McDonald said she was stunned by the generally shabby appearance of the place. Things got worse inside the unit, she said. The place was filthy, the furniture stained, smelly and broken down, she said. The mattresses on which her children were supposed to sleep were tattered, stained and reeked of urine, she said.
“I sat down on the curb out in front of this place and just cried,” McDonald said.
McDonald said her first thought was to leave. But she already had put down a $1,000 deposit. That was all the money she had, she said. She didn’t know anyone here, didn’t know where anything was and couldn’t go back to the Houston shelter.
“I just felt trapped,” she said.
She complained to Jones about the apartment, she said.
“She said I was ungrateful, and maybe I wasn’t cut out for this kind of program,” McDonald said. “I wasn’t ungrateful; I just didn’t want my children to have to sleep on pee-stained mattresses.”
McDonald said she has found a hotel job and enrolled in Galveston College, but she did so without any assistance from Beacon Place. The other women claimed to have had the same experiences.
They claim to have asked for help with money for transportation, work uniforms, health care and other basic needs but never got anything from Beacon Place.
McDonald said the Galveston school district provided child care for her older children through the Boys and Girls Club and she relied on other women at the facility to watch her younger children.
“There was a point where I didn’t even have toilet paper or soap to wash my children,” she said.
Aside from one parenting class, the women said they had received none of the program support Beacon Place promised.
The women claim also to have seen loads of food, clothing, appliances, Christmas gifts and the like donated by the community delivered to Beacon Place but have never received any of it.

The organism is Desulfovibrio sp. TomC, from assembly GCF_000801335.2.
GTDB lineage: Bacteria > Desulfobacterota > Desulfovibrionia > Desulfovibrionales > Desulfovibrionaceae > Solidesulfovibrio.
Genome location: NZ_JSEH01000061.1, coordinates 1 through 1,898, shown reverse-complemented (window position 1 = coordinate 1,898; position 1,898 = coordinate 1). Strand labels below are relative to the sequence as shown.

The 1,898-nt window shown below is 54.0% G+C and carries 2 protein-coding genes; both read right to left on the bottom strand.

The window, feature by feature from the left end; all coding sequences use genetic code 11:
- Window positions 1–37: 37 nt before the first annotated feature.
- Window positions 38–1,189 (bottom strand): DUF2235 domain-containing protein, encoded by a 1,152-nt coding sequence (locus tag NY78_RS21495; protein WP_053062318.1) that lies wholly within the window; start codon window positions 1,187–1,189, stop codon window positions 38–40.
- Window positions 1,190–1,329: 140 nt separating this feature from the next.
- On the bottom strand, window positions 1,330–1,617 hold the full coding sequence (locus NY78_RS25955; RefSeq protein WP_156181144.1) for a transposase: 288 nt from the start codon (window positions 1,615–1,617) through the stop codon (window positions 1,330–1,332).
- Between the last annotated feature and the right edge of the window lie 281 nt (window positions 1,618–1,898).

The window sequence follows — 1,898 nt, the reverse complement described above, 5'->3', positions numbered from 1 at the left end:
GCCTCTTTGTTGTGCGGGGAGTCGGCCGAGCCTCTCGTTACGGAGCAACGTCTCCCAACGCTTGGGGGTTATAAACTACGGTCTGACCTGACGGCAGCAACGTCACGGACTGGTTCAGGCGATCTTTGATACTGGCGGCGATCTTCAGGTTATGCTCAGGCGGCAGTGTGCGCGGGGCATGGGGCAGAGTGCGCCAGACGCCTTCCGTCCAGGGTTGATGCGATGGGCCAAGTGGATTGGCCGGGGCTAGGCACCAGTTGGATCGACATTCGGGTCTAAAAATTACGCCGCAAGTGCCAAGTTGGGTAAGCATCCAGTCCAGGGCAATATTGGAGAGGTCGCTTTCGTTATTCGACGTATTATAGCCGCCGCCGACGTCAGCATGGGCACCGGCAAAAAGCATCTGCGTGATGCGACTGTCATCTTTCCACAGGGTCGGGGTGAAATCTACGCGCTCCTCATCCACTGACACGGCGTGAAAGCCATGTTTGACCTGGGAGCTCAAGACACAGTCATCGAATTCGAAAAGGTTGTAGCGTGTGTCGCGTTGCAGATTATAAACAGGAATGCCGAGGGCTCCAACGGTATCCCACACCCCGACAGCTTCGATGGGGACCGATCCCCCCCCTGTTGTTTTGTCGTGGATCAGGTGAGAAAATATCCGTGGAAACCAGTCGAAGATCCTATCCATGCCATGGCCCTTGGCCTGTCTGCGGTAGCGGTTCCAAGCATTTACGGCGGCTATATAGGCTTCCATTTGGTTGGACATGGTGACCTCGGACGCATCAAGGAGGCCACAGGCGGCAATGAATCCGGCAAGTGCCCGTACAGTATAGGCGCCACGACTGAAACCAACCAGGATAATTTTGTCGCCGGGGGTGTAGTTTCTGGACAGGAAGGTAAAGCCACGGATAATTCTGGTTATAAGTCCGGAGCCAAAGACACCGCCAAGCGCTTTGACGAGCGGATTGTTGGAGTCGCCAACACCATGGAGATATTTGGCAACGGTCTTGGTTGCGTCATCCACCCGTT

“My children got a garbage bag full of old, worn, smelly clothes for Christmas,” Ronetta Price said.
Beacon Place and Woman Inc. officials disputed those claims. The women are troublemakers who have damaged their dwellings and other facilities, refused to participate in programs, broken program rules and vowed to “take Beacon Place down,” Michaelle Wormly, executive director of Woman Inc., said.
But a Galveston Housing Authority review of Beacon Place corroborates the claims, at least in part. The authority, which since 2001 had given women referred by Beacon Place priority access to housing vouchers, ended that relationship in May.
The authority, in a letter signed by Stanley Lowe, executive director at the time, said it would continue to pay vouchers already being used at Beacon Place but would no longer accept referrals “due to numerous complaints and documented program violations.”
A July 14, 2011, letter to Wormly said the authority had reviewed files of all Beacon Place residents and found “several files containing untrustworthy or questionable documentation,” specifically “multiple leases and other forms with questionable signatures.”
Jones said Thursday that two housing authority case managers have been trying since 2010 to close the facility because they don’t like Wormly.
As part of its review, the housing authority in a May 18 letter asked Beacon Place to provide it with a copy of the contract between itself and the authority, a list of people who had participated in its programs since 2001, a list of services provided by Beacon Place and names of people providing the services, the program’s success rate, policies and procedures and any complaints from past or present clients.
Beacon Place responded in a May 21 letter that most of it records, including the contract, had been destroyed during Hurricane Ike, but that it would supply what records it had.
Housing authority officials said in an interview Tuesday that they never received any proof that Beacon Place was providing any organized support programs for the women or their children.